from Lyons to Nismes I have been nourished with the remains of Roman grandeur
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Roman taste, genius & magnificence excite ideas
would you believe Madam, that in [this 18th. centur]y, in France, und[er the reign of Louis XVI, they] are [at this mo]ment pulling down the circular wall of this superb remain [to pave a ro]ad? and that too from a hill which is itself an entire mass of stone just as fit, & more accessible. a...
music, drawing, books, invention & exercise will be so many resources to you against ennui.
of all the cankers of human happiness, none corrodes it with so silent, yet so baneful a tooth, as indolence. body & mind both unemployed, our being becomes a burthen, & every object about us loathsome, even the dearest. idleness begets ennui, ennui the hypochondria, & that a diseased...
I am constantly roving about, to see what I have never seen before and shall never see again
I am never satiated with rambling through the fields and farms, examining the culture and cultivators, with a degree of curiosity which makes some take me to be a fool, and others to be much wiser than I am.
determine never to be idle. no person will have occasion to complain of the want of time, who never loses any. it is wonderful how much may be done, if we are always doing. and that you may be always doing good, my dear, is the ardent prayer of yours affectionately.
a mind always employed is always happy. this is the true secret, the grand recipe for felicity. the idle are the only wretched. in a world which furnishes so many emploiments which are useful, & so many which are amusing, it is our own fault if we we ever know what ennui is, or if we are ever...
we promise ourselves good from the Convention holding at Philadelphia. it consists of the ablest men in America.
the splendor of their shops, which is all that is worth seeing in London
I have no fear that the result of our experiment will be that men may be trusted to govern themselves without a master.
I congratulate you, my dear friend, on the law of your state for suspending the importation of slaves, and for the glory you have justly acquired by endeavoring to prevent it for ever. this abomination must have an end, and there is a superior bench reserved in heaven for those who hasten it.
Letters of business claiming their rights before those of affection, we often write seldomest to those whom we love most.
The distance to which I am removed has given a new value to all I valued before in my own country, and the day of my return to it will be the happiest I expect to see in this life.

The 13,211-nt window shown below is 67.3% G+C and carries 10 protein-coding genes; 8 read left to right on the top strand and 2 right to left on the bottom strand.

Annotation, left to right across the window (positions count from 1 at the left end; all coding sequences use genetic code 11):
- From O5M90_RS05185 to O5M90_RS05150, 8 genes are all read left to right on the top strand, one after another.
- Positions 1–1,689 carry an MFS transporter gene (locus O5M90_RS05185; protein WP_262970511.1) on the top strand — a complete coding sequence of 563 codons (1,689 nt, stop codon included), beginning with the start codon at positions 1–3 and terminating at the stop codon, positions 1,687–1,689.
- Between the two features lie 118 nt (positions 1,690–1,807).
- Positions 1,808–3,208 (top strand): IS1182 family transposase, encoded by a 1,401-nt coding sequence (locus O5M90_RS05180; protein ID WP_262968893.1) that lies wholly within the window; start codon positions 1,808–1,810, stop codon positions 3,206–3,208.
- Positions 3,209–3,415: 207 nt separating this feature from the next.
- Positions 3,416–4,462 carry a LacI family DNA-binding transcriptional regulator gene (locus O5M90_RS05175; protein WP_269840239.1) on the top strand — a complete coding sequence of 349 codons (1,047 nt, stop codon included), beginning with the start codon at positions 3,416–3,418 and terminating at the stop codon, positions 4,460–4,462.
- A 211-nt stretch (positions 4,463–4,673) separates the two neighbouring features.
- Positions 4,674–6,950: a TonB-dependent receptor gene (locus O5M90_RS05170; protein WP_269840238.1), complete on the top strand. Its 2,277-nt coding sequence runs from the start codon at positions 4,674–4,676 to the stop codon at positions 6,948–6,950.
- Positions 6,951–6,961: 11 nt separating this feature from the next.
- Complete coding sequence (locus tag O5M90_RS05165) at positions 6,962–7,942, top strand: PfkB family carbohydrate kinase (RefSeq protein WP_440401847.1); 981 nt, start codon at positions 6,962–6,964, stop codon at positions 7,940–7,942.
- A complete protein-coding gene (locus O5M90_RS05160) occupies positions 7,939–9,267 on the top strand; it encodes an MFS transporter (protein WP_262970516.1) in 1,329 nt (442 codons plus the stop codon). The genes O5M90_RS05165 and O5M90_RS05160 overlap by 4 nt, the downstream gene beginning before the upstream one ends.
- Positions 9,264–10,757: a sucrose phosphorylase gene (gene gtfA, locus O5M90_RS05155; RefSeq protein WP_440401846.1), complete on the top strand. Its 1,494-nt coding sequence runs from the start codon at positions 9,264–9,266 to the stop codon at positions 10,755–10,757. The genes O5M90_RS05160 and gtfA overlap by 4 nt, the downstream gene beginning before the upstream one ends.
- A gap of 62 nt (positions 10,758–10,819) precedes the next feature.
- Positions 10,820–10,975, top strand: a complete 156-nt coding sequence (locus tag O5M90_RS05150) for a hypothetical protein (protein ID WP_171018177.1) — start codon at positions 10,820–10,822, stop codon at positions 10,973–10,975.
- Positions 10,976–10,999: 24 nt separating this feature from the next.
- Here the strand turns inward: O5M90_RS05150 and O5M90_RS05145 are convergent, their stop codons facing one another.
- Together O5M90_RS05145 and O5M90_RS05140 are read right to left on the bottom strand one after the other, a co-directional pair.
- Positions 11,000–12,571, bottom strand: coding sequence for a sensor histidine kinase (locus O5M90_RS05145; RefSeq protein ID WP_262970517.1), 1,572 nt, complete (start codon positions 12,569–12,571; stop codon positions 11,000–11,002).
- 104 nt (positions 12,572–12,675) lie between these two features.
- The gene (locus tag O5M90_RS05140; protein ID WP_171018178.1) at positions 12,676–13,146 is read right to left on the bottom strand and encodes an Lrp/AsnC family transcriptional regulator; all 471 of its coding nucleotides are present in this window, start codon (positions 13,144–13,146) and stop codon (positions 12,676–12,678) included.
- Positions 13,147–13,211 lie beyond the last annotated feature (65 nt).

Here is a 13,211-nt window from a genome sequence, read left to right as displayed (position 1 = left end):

I find as I grow older, that I love those most whom I loved first.
by varying too the articles of culture, we multiply the chances for making something, & disarm the seasons in a proportionable degree of their calamitous effects.
I know no condition happier than that of a Virginia farmer...
3. Moral philosophy. ... read good books because they will encourage as well as direct your feelings.
4. Religion. your reason is now mature enough to examine this object. in the first place divest yourself of all bias in favour of novelty & singularity of opinion. indulge them in any other subject rather than that of religion. it is too important, & the consequences of error may be too...
5. Travelling. ... when men of sober age travel, they gather knowlege which they may apply usefully for their country
above all things lose no occasion of exercising your dispositions to be grateful to be generous, to be charitable, to be humane, to be true, just, firm, orderly, couragious etc. consider every act of this kind as an exercise which will strengthen your moral faculties, & increase your worth.
be good, be learned, & be industrious, & you will not want the aid of travelling to render you precious to your country, dear to your friends, happy within yourself. I repeat my advice to take a great deal of exercise, & on foot. health is the first requisite after morality.
3. Moral philosophy. ... man was destined for society. his morality therefore was to be formed to this object. he was endowed with a sense of right & wrong merely relative to this. this sense is as much a part of his nature as the sense of hearing, seeing, feeling ... the moral sense, or...
I am as happy no where else & in no other society, & all my wishes end, where I hope my days will end, at Monticello. too many scenes of happiness mingle themselves with all the recollections of my native woods & feilds, to suffer them to be supplanted in my affection by any other.